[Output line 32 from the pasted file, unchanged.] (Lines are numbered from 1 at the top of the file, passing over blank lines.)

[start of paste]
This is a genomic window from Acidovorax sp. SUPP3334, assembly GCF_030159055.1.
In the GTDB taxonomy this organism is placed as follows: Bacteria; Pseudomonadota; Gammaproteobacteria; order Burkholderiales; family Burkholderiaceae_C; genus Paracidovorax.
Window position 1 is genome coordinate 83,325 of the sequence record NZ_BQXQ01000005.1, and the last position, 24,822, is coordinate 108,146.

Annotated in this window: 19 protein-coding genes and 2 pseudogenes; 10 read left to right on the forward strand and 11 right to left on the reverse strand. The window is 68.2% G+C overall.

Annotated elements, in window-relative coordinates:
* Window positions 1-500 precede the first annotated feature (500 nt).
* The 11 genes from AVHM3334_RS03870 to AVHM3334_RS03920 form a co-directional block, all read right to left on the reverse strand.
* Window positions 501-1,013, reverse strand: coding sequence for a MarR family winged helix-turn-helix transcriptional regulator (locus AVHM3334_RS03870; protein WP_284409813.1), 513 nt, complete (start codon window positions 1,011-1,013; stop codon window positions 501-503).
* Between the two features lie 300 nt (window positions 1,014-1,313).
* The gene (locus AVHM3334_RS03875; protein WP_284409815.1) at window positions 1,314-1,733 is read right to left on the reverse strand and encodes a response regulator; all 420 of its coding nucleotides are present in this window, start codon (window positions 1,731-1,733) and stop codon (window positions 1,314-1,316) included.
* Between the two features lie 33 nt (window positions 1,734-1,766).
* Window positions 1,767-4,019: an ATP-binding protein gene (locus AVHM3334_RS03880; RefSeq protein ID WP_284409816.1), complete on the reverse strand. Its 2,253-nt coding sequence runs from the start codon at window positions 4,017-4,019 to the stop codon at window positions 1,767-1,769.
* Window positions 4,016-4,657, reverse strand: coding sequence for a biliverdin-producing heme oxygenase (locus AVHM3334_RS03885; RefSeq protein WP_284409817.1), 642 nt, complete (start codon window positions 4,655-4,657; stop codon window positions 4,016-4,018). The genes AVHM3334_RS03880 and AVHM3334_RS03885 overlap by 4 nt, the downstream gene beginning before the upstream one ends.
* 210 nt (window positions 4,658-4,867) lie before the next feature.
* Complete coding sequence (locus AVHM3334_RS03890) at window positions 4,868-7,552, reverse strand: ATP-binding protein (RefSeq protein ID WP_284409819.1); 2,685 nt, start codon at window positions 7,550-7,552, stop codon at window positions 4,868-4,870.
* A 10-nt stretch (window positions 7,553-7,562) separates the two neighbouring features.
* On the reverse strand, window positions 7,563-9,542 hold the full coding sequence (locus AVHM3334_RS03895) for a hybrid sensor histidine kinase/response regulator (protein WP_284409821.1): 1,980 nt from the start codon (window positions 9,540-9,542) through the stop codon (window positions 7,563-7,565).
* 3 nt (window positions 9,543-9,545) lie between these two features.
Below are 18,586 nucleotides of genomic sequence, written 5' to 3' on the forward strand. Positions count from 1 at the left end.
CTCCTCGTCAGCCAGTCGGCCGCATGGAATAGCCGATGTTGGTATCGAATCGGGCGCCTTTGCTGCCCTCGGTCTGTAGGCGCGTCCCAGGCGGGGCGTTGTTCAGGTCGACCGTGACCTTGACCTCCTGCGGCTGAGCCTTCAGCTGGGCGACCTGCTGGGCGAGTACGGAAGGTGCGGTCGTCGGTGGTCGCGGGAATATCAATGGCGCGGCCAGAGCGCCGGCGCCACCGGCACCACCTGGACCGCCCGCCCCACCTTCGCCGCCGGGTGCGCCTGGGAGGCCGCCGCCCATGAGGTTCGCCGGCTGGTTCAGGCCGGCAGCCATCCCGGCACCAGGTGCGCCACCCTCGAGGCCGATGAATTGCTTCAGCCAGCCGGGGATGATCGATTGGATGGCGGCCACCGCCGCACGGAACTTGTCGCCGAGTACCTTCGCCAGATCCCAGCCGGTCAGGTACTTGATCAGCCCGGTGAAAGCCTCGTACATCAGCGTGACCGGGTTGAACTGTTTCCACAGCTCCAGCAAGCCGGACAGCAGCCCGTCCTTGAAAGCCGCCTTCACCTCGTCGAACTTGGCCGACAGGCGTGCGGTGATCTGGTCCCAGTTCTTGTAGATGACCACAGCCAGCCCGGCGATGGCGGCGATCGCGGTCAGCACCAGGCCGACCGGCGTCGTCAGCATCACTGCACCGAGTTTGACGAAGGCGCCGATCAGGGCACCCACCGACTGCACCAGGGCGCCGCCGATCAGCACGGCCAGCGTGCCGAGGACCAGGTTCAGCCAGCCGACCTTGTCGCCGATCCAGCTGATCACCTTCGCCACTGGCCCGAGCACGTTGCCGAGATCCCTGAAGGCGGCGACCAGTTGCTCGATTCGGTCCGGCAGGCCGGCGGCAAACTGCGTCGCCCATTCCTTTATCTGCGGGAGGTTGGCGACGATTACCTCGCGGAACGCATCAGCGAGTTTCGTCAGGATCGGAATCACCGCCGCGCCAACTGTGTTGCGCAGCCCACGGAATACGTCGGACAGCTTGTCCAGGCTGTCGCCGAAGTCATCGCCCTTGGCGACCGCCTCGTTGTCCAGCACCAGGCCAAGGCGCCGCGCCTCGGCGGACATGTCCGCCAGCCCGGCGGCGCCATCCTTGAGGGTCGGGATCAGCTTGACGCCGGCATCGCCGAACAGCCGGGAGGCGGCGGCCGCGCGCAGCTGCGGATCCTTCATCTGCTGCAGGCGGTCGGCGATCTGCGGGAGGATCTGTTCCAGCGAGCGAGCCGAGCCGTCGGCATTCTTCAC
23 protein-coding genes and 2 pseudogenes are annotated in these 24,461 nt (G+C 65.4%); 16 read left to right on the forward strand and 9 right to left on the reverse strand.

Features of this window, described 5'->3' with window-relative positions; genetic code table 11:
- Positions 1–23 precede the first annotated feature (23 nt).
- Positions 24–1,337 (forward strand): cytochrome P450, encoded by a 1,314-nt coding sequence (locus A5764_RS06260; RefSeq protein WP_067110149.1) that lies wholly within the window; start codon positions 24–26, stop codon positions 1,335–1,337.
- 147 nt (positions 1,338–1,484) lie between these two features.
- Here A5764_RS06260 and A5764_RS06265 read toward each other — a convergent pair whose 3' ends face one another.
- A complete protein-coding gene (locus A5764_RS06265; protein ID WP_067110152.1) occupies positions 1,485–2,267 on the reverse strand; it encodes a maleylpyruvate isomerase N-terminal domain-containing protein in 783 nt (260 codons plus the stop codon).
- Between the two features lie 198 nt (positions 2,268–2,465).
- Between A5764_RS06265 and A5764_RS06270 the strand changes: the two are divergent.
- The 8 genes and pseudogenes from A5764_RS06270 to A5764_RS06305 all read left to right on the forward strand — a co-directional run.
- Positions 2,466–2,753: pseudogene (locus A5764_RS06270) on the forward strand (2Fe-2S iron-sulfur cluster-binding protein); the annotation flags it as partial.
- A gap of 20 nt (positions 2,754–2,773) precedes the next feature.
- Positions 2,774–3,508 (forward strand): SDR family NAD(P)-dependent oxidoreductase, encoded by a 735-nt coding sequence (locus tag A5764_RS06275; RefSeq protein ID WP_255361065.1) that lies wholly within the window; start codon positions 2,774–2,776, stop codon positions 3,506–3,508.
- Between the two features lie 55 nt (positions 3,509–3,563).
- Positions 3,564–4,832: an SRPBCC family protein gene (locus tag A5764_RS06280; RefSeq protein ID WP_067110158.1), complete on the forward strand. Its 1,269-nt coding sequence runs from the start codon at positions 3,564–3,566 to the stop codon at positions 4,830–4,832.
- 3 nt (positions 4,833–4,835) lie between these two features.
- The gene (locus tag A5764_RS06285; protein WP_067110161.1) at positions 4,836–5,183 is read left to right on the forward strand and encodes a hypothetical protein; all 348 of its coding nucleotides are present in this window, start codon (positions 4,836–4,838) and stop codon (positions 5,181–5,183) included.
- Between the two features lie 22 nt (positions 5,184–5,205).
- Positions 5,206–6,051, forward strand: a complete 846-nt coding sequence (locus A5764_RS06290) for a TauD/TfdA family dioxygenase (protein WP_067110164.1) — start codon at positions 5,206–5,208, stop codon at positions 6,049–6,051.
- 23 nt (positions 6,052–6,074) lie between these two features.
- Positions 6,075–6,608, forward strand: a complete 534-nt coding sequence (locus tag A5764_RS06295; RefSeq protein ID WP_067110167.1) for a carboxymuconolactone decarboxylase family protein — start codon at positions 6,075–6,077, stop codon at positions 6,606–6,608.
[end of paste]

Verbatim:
- A gap of 20 nt (positions 2,754–2,773) precedes the next feature.